At the end of most original content found online, one is often offered the option to "share" the material on a social network such as Facebook, Twitter, or Google+. When I went to Edidin's article, I was indeed given those options. However, this article happens to be on

Ah, the now almost instinctual hesitation to link to a site that some might deem inappropriate by its very name alone.

What to do? Cut and paste the article here in order to give my audience the option not to have in their browser histories? (Giving due credit to the author and source, of course, to honor the intellectual property rights of the owners of the article.)

Just hit the share button and be damned the consequences?

Screen cap of the top of the article "Marvel's Agent Carter: Looking Back on the Ballsy, Brassy, Revolutionary First Season" by Rachel Edidin from 24 February 2015 on
While I hold an indigenous view at heart when it comes to most elements of the construct known as "property" (we don't own it, it owns us), I am loathe to deny creators fair attribution for the work they've created.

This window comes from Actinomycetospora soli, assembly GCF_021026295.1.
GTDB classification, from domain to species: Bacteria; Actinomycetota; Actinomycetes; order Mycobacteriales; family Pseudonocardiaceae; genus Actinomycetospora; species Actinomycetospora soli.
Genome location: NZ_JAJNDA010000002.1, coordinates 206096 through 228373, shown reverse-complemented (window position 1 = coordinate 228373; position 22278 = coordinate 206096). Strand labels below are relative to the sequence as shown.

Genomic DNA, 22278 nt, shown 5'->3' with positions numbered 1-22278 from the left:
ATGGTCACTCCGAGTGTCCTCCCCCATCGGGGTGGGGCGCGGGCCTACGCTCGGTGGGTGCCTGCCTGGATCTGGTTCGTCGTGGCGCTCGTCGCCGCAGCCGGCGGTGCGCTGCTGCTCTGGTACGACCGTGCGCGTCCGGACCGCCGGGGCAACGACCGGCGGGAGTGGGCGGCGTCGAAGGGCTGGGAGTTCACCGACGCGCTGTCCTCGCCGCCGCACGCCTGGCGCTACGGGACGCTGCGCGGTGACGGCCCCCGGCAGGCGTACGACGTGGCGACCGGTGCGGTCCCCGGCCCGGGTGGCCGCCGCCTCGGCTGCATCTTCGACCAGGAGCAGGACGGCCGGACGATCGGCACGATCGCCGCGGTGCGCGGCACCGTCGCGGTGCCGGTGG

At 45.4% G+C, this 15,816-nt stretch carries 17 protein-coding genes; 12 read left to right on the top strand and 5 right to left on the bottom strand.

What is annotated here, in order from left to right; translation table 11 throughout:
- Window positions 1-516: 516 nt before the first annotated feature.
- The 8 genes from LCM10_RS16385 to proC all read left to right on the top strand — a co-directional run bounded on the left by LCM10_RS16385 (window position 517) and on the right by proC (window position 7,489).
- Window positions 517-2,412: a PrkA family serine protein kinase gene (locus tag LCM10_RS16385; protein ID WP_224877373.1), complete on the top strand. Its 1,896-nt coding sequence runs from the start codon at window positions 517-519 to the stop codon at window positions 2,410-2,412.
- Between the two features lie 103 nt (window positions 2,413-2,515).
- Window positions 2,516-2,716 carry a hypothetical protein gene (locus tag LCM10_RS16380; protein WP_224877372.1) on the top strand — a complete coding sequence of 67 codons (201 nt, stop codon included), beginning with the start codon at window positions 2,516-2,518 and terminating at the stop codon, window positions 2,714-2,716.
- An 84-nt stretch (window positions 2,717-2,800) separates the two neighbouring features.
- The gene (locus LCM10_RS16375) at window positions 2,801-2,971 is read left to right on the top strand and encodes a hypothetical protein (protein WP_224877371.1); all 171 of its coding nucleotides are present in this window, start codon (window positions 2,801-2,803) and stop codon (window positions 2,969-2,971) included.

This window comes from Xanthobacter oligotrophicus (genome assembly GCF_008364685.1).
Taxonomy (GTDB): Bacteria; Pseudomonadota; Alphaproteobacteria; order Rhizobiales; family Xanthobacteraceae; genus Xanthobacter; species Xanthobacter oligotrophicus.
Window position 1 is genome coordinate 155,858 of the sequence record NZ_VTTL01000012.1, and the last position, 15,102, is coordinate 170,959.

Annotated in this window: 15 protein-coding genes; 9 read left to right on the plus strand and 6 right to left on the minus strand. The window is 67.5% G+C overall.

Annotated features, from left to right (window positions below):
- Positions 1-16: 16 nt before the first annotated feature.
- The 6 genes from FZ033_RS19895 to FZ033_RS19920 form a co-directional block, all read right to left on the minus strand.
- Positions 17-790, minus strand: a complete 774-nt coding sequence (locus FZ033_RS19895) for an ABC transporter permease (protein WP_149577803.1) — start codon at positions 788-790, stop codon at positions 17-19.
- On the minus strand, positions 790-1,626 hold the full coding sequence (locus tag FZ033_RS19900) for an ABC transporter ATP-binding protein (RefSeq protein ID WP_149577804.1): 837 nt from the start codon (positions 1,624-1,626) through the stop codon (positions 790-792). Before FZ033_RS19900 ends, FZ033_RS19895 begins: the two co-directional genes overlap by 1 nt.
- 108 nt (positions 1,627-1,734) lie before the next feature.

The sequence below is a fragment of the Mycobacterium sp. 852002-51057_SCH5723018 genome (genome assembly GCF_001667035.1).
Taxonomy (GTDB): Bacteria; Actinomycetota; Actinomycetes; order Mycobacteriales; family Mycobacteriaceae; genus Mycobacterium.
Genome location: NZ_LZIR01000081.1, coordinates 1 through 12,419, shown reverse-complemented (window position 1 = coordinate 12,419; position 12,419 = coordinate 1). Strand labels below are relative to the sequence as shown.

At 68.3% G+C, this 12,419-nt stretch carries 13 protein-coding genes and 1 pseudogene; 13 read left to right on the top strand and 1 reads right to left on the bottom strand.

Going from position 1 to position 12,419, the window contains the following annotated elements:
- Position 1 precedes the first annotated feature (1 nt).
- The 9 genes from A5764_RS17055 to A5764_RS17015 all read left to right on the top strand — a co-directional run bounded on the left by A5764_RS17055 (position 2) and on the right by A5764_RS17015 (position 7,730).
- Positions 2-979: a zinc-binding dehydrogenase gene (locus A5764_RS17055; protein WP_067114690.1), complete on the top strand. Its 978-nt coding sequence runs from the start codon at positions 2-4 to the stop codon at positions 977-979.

I also have one of the most liberal notions of what others call "propriety" (labeling something "inappropriate" is a means of social control the power structure wants to have over those who pass within its circumference), which has occasionally made me a poor judge of what teens (or anyone) should or should not be exposed to.

Thus, my inclination always is to provide choice whenever I can.

If you don't care if passes through your browser's history for the NSA and others to see, click on the picture directly above to go to the article in question on

However, if you would rather consume this content here to avoid such potentially problematic internet surfing, the article is provided in full below with all credit to its author and the creators/publishers of the content.


The final episode of Marvel’s Captain America spinoff Agent Carter airs tonight, and statistically, you’re probably not going to be watching it. Not a lot of people have been: despite a significant Marvel PR push, Agent Carter kind of flew in under the radar. I’ve been talking to my hardcore Marvel nerds I know, the history buffs who can tell you where and when and how the Howling Commandos made their debut, the die-hards who gritted their teeth and held on until Agents of SHIELD got good; and half of them never even bothered with the pilot.